“So how do your students look this year?” The question was asked not, as many people might expect, by a colleague or even a parent but by three of my former students who are now juniors as we found a chance to talk at the annual Local Family Picnic. “They look great,” I said. “Of course. You know! Given the emails they’ve been writing me about the books they’ve been reading.” One of them laughed and said, “Your favourite Humanities 7 class of 2014-2015?” I laughed in return, responding “Absolutely!” knowing she was secure in the knowledge they were all part of my favourite Humanities 7 class of… 2010-2011. (For the record, I only teach one section of Humanities 7 each year, so the “favourite Humanities 7 class of...” line is something of a running joke.)
As I prepare for the imminent arrival on campus of my brand new students, as the middle school team prepares to bring together and start building this year’s community, I find myself focused not just on what the kids might be thinking and feeling but also on the parents. My son attended boarding school for three years and is about to start his junior year at college, so I know firsthand what parents are going through. The level of trust we parents place in a school when dropping off our children is powerfully and deeply touching, and part of what motivates me to do my absolute best each and every day is working to meet that trust (not that I need any more motivation than looking out at my students looking back at me!).
So it stopped me short when one of my virtual colleagues on Twitter, another teacher who is also a parent, wrote, “My son had nightmares of police killing him....when he walks in your classroom how will you comfort him? #Ferguson” That I would do something is unquestionable. The harder part is the what. I wrote back, “I keep searching for the answer to that. Empathy and a hug only go so far. Think of concrete actions we can take to fight racism?” I believe that kids, perhaps even more so than adults, want to feel they have some degree of control over the world around them. While we will never live in a perfect world, we can certainly work to move society towards greater understanding, inclusiveness, and acceptance. And including my friend’s child in coming up with ways to do so would hopefully help him feel more empowered.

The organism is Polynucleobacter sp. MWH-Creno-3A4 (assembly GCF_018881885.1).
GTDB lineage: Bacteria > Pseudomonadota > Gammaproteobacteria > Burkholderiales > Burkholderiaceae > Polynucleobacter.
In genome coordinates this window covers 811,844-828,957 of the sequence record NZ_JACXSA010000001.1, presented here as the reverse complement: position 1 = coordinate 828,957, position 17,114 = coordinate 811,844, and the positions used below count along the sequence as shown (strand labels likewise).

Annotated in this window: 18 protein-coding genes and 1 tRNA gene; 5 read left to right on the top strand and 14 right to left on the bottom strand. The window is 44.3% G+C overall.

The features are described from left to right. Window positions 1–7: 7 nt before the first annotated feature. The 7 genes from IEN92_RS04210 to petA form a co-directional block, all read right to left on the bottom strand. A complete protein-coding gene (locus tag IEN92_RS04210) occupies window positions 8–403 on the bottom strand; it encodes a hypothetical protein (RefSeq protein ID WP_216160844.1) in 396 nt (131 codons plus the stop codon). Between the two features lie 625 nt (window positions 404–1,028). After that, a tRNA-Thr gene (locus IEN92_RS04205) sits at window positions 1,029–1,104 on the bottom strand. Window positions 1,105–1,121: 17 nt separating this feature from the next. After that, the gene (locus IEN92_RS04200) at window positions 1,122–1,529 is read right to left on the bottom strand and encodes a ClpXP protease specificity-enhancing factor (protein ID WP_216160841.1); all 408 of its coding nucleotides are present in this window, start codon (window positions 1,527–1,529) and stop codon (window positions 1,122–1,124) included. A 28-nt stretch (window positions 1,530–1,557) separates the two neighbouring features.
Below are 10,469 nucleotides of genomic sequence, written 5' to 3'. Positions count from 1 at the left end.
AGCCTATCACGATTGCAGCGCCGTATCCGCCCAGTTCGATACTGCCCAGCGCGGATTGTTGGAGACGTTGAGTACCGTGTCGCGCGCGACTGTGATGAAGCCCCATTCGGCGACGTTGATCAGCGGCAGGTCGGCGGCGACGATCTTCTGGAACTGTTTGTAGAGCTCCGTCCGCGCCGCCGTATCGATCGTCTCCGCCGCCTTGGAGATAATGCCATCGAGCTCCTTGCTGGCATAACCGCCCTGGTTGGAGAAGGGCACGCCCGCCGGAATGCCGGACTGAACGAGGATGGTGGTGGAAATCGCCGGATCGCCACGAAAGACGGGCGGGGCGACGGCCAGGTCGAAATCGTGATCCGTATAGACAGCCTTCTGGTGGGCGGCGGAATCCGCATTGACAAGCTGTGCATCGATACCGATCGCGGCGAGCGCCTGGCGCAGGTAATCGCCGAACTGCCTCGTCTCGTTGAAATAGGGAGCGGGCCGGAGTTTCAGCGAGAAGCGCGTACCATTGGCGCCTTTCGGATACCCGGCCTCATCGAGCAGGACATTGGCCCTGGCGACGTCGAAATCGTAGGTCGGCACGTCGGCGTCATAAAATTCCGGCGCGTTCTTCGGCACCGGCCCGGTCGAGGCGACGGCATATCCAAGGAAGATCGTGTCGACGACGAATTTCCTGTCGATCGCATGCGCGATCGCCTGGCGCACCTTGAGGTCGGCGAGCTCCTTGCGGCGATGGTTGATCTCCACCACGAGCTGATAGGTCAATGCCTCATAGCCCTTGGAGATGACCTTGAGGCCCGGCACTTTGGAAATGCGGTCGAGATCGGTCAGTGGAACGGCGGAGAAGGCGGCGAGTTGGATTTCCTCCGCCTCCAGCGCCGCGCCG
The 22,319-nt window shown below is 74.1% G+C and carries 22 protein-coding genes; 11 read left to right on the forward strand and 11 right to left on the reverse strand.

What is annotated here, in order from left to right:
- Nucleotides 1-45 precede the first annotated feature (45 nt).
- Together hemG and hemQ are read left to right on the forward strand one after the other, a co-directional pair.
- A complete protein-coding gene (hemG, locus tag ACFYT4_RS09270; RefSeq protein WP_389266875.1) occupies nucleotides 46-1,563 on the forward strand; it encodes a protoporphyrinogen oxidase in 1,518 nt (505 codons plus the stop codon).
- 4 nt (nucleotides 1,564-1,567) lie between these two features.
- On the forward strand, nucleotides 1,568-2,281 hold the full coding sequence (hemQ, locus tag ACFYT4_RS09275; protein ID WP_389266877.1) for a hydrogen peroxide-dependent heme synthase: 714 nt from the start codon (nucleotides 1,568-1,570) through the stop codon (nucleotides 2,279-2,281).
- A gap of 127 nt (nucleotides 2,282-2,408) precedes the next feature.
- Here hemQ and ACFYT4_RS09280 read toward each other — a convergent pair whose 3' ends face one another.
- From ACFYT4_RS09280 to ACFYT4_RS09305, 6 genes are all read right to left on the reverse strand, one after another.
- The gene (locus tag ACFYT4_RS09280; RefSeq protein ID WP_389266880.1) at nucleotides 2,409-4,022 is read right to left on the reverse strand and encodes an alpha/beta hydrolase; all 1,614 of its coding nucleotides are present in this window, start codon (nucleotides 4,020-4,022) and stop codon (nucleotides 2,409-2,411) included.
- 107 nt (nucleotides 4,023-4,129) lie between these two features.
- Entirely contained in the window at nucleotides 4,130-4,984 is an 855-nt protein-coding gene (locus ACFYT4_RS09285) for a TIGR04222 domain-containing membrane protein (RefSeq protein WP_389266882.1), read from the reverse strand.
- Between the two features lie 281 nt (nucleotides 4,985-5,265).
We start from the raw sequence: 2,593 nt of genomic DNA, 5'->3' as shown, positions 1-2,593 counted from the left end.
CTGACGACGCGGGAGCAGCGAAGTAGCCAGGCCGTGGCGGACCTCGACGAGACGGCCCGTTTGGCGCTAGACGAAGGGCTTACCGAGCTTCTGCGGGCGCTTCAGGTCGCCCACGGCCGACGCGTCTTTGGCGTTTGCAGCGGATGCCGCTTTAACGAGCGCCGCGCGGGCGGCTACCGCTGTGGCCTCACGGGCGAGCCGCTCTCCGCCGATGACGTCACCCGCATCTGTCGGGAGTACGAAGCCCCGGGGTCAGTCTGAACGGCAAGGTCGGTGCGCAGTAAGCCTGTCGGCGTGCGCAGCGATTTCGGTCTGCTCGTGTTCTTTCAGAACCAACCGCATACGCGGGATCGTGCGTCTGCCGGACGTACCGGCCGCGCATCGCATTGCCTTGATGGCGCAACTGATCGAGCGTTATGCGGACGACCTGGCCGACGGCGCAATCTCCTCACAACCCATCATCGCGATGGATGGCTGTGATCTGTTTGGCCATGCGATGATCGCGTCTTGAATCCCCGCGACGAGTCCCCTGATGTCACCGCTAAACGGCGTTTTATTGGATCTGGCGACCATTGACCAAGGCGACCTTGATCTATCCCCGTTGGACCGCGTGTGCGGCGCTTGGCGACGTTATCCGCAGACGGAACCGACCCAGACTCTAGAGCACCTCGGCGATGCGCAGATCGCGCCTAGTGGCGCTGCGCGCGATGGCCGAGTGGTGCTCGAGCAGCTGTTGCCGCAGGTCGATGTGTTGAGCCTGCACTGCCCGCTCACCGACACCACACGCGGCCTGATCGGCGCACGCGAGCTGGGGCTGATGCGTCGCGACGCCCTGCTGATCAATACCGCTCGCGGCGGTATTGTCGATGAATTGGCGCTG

My imminent students may or may not have had such nightmares, but certainly they must have some level of awareness of and concern over what has been going on in Ferguson. And every year I’ve ever taught Humanities 7, whatever might have been going on in the world, stereotypes have always been a hot topic at some point in the year, including racism, sexism, heterosexism, and more or less any other type of ism of which you could think. With 7th graders’ heightened sense of fairness and drive to bring justice about, we always end up brainstorming and discussing what people can actually do. Knowing concrete actions to take can be comforting.
Another of my virtual teacher-parent colleagues is expecting her first child, and she found herself in need of comforting post-Ferguson as well. Among the links and resources we shared in reaching out to her was a video made by Glenn Singleton, “Courageous Conversations About Race.” It offers both some background information not everyone may know and a protocol to frame these conversations. The video, which takes about 22 minutes to watch, is an incredible resource for schools, other organizations, and people in general who want to help undermine the systemic racism that feeds stereotypes both deliberate and unwitting, people who want to move forward.
And really, moving forward is not an option but a necessity. That doesn’t mean it’s easy - besides systemic racism, we all have to deal with the effects of patriarchy on attitudes toward gender and sexuality, of classism on attitudes toward socioeconomic status, and so on. The intersections of all the various axes of privilege and oppression play out differently in different people, making each individual story matter deeply. So listening, learning, affirming, and acting are all important parts of the process. Moreover, as a global community wherein each of us is working to become our own best self, they are quite literally part of our school’s mission.
My friend who asked about her son wrote me, “thank you for the response. I appreciate it greatly. #village” It does indeed take a village. And that village is us.